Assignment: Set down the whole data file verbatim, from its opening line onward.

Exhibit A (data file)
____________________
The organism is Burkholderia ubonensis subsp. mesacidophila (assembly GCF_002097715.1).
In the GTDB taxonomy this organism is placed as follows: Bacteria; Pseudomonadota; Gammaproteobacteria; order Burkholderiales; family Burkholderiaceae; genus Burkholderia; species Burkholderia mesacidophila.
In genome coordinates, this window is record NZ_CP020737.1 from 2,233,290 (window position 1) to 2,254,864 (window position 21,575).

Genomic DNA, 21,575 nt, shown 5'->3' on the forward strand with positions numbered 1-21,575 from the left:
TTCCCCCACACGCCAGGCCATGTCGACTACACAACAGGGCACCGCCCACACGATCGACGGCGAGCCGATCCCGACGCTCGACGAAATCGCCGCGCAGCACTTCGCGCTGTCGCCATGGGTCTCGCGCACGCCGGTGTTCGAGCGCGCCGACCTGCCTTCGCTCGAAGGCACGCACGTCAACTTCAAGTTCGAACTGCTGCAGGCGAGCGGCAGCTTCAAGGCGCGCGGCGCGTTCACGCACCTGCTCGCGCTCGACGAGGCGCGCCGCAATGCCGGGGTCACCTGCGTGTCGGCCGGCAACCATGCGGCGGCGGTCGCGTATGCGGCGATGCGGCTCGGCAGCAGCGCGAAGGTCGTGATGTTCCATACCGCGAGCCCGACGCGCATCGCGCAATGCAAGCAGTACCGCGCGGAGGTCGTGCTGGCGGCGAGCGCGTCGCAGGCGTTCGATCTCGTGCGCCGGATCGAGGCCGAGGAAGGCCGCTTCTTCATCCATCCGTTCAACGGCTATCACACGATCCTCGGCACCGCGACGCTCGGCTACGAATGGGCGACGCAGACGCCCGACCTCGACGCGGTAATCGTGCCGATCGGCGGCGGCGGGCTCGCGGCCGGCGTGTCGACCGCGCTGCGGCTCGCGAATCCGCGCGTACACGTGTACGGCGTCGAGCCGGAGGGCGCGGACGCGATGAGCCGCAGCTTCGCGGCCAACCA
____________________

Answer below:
The organism is Burkholderia ubonensis subsp. mesacidophila (assembly GCF_002097715.1).
In the GTDB taxonomy this organism is placed as follows: Bacteria; Pseudomonadota; Gammaproteobacteria; order Burkholderiales; family Burkholderiaceae; genus Burkholderia; species Burkholderia mesacidophila.
In genome coordinates, this window is record NZ_CP020737.1 from 2,233,290 (window position 1) to 2,254,864 (window position 21,575).

Genomic DNA, 21,575 nt, shown 5'->3' on the forward strand with positions numbered 1-21,575 from the left:
TTCCCCCACACGCCAGGCCATGTCGACTACACAACAGGGCACCGCCCACACGATCGACGGCGAGCCGATCCCGACGCTCGACGAAATCGCCGCGCAGCACTTCGCGCTGTCGCCATGGGTCTCGCGCACGCCGGTGTTCGAGCGCGCCGACCTGCCTTCGCTCGAAGGCACGCACGTCAACTTCAAGTTCGAACTGCTGCAGGCGAGCGGCAGCTTCAAGGCGCGCGGCGCGTTCACGCACCTGCTCGCGCTCGACGAGGCGCGCCGCAATGCCGGGGTCACCTGCGTGTCGGCCGGCAACCATGCGGCGGCGGTCGCGTATGCGGCGATGCGGCTCGGCAGCAGCGCGAAGGTCGTGATGTTCCATACCGCGAGCCCGACGCGCATCGCGCAATGCAAGCAGTACCGCGCGGAGGTCGTGCTGGCGGCGAGCGCGTCGCAGGCGTTCGATCTCGTGCGCCGGATCGAGGCCGAGGAAGGCCGCTTCTTCATCCATCCGTTCAACGGCTATCACACGATCCTCGGCACCGCGACGCTCGGCTACGAATGGGCGACGCAGACGCCCGACCTCGACGCGGTAATCGTGCCGATCGGCGGCGGCGGGCTCGCGGCCGGCGTGTCGACCGCGCTGCGGCTCGCGAATCCGCGCGTACACGTGTACGGCGTCGAGCCGGAGGGCGCGGACGCGATGAGCCGCAGCTTCGCGGCCAACCA